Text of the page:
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Robert McKean

Author of Mending What Is Broken

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Works by Robert McKean

Mending What Is Broken (2023) 3 copies

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Mending What Is Broken by Robert McKean is the type of novel that will elicit some laughs as well as some head-scratching about what the characters say and/or do. What bumped this up a little for me was how it kept coming to mind in the days after I finished it.

The problems the protagonist faces, and the other characters as well, are largely mundane, which means we can relate to them even if ours are different in specifics. Lethargy in life, relationship troubles, employment issues, even starting hobbies that are supposed to be relaxing. Peter, our protagonist, faces, or doesn't face, these problems in comical and sometimes absurd ways. Maybe we haven't done things exactly like this, but we've likely feared doing so and probably did do so once or twice.

This common ground, these issues we can all find ourselves facing, is what made the book and the characters keep coming to mind. I would think about something, whether in my life or in a news story or even a conversation with a friend and imagine what Peter would have done to try to fix it. Good intentions don't always result in good outcomes, though when pushed hard enough even those with a poor track record can get good results. I actually got some good laughs from imagining the ways Peter might have failed in these situations, not at him but with the fact that he is a bit like many of us, at least at times.

While I would recommend this to many readers, I might be a little more selective. Readers who must have action or who don't find common ground with characters experiencing rather mundane life experiences may become bored. For those readers who want to understand characters, who accept their share of the responsibility for making a novel work, I would definitely recommend this.

Reviewed from a copy made available by the publisher via NetGalley.
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½
 
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pomo58 | 2 other reviews | Dec 20, 2023 |
Peter Sanguedolce is stuck. In his late forties, he is jobless after economic pressures forced him to close the family business. He lives in his folk’s house, his mother’s room still filled with her things.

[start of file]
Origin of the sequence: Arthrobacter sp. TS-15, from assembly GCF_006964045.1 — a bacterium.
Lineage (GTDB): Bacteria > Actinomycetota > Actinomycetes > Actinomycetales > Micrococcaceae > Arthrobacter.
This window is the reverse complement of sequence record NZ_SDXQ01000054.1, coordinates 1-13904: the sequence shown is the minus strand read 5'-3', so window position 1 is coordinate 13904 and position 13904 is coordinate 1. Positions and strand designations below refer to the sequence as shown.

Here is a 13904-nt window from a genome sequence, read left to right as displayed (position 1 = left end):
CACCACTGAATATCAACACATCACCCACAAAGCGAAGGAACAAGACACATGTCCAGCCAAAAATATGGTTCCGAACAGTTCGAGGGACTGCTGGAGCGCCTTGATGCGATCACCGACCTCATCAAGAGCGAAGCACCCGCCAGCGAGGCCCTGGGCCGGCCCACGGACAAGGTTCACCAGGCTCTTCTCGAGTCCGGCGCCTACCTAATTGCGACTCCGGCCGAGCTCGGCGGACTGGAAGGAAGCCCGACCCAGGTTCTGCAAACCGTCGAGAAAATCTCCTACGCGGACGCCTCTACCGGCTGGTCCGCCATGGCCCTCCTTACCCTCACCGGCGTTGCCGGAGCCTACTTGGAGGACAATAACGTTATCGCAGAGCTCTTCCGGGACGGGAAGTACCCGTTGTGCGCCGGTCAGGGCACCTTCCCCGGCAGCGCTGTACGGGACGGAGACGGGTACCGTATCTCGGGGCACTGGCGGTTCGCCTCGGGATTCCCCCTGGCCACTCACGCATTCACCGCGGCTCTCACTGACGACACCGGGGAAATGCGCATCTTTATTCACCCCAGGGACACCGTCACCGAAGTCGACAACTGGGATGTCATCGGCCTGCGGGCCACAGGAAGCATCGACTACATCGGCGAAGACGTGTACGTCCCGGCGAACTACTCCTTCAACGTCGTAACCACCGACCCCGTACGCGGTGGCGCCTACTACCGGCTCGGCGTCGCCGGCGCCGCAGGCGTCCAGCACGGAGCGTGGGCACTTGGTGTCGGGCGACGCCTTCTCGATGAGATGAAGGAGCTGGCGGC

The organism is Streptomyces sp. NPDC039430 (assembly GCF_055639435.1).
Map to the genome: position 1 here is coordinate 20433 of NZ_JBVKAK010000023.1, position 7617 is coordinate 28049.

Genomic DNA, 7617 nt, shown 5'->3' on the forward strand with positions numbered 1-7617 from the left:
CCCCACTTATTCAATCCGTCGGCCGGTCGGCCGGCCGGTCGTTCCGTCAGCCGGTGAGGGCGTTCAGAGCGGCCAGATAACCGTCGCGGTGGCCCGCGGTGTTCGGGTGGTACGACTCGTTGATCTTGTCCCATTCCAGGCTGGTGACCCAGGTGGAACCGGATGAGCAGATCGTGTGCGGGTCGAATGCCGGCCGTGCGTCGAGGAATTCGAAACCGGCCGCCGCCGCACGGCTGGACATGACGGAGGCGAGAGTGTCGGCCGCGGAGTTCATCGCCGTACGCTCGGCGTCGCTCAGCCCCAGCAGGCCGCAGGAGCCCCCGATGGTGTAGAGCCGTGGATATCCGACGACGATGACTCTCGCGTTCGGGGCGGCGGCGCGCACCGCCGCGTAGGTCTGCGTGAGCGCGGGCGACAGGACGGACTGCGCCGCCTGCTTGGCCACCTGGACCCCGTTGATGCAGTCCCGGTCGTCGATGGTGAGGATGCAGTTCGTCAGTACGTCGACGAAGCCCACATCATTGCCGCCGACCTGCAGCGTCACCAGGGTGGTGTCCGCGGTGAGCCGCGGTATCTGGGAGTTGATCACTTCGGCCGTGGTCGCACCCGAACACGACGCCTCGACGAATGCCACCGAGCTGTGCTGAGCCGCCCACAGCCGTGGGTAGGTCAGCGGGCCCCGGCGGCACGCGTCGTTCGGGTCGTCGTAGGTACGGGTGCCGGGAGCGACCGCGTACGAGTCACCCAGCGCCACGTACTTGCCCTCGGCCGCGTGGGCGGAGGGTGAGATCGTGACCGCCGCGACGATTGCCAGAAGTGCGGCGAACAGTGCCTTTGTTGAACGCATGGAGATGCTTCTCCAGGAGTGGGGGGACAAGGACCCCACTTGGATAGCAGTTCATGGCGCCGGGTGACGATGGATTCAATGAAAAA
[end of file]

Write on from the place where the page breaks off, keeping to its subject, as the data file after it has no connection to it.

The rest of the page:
His second wife married him when he was the boss’s son. Peter supported her through law school. She has dumped him for her law partner, Elliott. It wasn’t the step up she had envisioned. In the divorce, Peter was granted limited custody of their daughter, Jeanette, who is the light of his life.

The house next door to Peter’s has been sold and is slated to be torn down, replacing the charming colonial house with a mega-mansion. It had been the home of an irascible music teacher, a clarinetist who had dreamed of a career in performance before his daughter’s birth required a more settled and steady occupation. That daughter left home as soon as she could, and remains estranged from her father.

The new owners of the house planned a tear-down party, inviting the neighbors. As Peter talked to the wife, Faye, Jeanette was struck by an excavator, totaling her bike but sparing the child. Peter’s decision to tell the truth of what had happened to his ex precipitates a series of bad decisions that impacts his custody time with his daughter.

Elliott is over involved with overseeing Peter’s daughter during his visits, creepy and suspect. When Elliott’s dark side is revealed, Peter finally takes decisive action.

The story of divorced parents vying over how to care for their child may not sound like a comedy, but this novel is filled with laugh out loud scenes, memorable epigrammatic sentences like “Hartford’s freeways, he’s come to believe, were designed by someone who’d taken to sniffing airplane glue.”

Capitalism’s scythe has harvested the weak and spared her darlings.

from Mending What is Broken by Robert McKean
The closing of the mill, which made clay pipes, is part of the decline of the Rust Belt during “Reagan’s Morning in America,” and has gutted Peter. He struggles with letting the property go, as it is entangled with memoires of his father. The novel is an intimate reflection of the demise of the Rust Belt and its impact. Peter has so many memoires of the camaraderie at the mill and his life as a salesman before his father’s death. He desperately dreams of reviving it, although his lawyer warns it would be economic folly.

He loved life, the fecundity of it, the hilarious absurdity of it.

from Mending What is Broken by Robert McKean
I loved Peter, irresponsible by accident, but demonstrating great heart and compassion. Middle aged, overweight, but as loveable as a teddy bear, he attracts women needing comfort. He is the only one to visit his old neighbor in assisted living. He enters the half demolished house, endeavoring to save mementos from destruction, and interferes by trying to reunite his neighbor and his daughter. In the end, he is rewarded for his best decisions.

I so enjoyed this novel, which is part of a series McKean has written about the same fictional Pennsylvania community. I would definitely read more!

I received an ARC in exchange for a fair and unbiased review.
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nancyadair | 2 other reviews | Jun 26, 2023 |

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